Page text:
Alleviating poverty through microfinance
In sub-Saharan Africa, 550 million people live on less than $2 a day.
In 1991, CARE introduced savings-led microfinance programs in Africa, with the first program implemented in Niger. This reached more than one million households. Twenty years later, savings-led microfinance is recognised as the most effective way of reaching and financially empowering rural households in Africa.
CARE launched Access Africa, a women-focused village savings and loans program in June 2008. This ten-year program aims to break the cycle of poverty and transform it into a cycle of rising income, improved health, better education and greater participation in communities and nations.
Since commencing this program, CARE has reached more than two million additional households, generating $33.5 million in assets for poor households.
CARE knows from experience that a women’s focused savings-led approach also gives women and girls vital financial skills to build their businesses. With improved financial security, other areas of women’s lives invariably improve: they can afford prenatal care, to purchase uniforms for their children and are more likely to play a leadership role in their communities.
An increased net worth also enables women and their families to become resilient in times of need.
The collective effects of these programs repeatedly demonstrate that empowered, financially literate women and girls are one of the most powerful forces in the fight against poverty.
Through the support of new donors, CARE Australia will provide over 30 million people – 70 percent of them women – the power of financial services. With the entire household benefitting from these services, that means the program will help 150 million people.
Access Africa is a ten-year investment that will provide an infrastructure to help lift the world’s poorest people out of poverty.
Financial empowerment for women
A microfinance program focused on women is an astute financial and social strategy. Women have proven time and time again that they are credit worthy and invariably make sound investment choices.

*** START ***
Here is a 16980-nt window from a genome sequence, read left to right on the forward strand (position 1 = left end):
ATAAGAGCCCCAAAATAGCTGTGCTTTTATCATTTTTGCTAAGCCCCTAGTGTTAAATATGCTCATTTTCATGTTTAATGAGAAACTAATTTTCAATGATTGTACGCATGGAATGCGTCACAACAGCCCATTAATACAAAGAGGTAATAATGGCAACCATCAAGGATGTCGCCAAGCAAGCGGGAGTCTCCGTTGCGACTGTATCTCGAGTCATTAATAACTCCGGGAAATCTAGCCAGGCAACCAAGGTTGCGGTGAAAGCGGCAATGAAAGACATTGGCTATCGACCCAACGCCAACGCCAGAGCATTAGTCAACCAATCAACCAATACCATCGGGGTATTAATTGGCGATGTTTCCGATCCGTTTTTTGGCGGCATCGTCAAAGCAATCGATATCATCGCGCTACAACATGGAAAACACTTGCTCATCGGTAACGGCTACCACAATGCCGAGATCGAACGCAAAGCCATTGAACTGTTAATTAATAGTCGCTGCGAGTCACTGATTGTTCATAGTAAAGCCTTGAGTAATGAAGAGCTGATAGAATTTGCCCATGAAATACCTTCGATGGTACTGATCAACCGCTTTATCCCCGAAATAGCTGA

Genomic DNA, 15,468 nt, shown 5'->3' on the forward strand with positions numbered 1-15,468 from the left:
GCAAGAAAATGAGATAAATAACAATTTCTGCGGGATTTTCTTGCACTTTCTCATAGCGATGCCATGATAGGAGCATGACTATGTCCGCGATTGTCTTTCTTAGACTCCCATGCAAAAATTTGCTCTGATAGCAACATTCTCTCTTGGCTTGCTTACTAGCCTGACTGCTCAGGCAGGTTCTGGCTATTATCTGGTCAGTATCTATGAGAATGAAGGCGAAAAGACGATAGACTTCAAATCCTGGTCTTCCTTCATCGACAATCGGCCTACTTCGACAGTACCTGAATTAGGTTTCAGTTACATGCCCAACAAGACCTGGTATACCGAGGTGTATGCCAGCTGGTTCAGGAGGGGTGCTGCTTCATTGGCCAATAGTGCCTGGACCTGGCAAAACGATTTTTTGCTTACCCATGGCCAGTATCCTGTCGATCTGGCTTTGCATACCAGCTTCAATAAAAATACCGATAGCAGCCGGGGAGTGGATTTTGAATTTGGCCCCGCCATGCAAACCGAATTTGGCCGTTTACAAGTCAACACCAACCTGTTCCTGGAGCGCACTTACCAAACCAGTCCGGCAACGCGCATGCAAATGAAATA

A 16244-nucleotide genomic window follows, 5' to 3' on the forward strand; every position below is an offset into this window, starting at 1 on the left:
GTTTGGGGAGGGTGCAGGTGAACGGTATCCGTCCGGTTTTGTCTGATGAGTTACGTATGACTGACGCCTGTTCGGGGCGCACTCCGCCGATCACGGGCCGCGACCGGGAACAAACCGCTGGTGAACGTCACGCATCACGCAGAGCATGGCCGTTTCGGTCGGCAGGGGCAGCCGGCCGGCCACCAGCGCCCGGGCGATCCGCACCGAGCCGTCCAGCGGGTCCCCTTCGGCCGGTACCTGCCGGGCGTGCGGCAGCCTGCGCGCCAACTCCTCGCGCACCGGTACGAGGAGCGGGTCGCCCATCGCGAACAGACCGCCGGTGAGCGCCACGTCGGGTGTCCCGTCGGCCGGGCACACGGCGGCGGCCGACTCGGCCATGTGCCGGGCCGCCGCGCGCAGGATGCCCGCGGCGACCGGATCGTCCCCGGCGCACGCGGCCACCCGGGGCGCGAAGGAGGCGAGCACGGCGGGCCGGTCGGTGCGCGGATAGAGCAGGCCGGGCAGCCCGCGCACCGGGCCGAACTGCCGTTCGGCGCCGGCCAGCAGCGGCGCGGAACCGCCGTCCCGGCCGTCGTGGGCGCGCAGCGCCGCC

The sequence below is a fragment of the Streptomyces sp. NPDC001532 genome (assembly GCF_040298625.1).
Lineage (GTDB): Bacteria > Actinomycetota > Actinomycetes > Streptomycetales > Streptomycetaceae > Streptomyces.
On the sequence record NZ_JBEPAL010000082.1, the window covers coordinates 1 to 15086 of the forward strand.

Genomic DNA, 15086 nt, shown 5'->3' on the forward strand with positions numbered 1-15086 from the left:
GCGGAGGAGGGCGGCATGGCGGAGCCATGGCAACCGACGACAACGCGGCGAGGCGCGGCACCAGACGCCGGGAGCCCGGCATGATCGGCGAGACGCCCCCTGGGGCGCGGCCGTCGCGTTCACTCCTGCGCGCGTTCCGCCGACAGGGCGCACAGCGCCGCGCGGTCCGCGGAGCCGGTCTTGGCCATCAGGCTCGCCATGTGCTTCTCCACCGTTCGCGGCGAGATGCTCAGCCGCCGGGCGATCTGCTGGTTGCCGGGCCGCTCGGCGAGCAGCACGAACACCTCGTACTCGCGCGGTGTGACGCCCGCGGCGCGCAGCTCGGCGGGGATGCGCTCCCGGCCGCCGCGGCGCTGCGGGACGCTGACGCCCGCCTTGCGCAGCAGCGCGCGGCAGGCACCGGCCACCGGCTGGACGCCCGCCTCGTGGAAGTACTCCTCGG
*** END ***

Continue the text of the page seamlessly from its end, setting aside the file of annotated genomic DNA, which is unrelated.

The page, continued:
Small investments made by women often yield significant benefits in terms of family wellbeing because that is where women invest their earnings. Empowered with financial literacy skills, women can become advocates for social change and community development.
CARE’s twenty years of experience proves that access to financial services for women has far-reaching benefits to families and communities. Economically empowered women have enhanced land and property rights, better job opportunities, improved wages and healthier families.
How CARE Village Savings and Loan groups have transformed lives
'Driving Miss Alice'
Alice Ronald Phiri dreams of owning a car.
‘I am fascinated by cars and I am so happy when I am riding in one that I want one of my own. I don’t know how much they cost, but I will try to buy one.’
A group of women sitting around Alice nod enthusiastically and smile with encouragement. They are part of a CARE Village Savings and Loan (VS&L) group in Malawi that began in 2004. Each week the women attend a meeting and contribute a small amount of their savings to a fund from which they can eventually borrow. Read more
As the treasurer of her village's small savings and loans group, Elitina has earned enough money from her crops to feed her whole family. And send her grandchildren to school.
As treasurer, Elitina is responsible for managing the small cash investments contributed by each member of the savings and loans group in their weekly meetings. As the fund grows with interest from repaid loans, the group members all begin to make money. Read more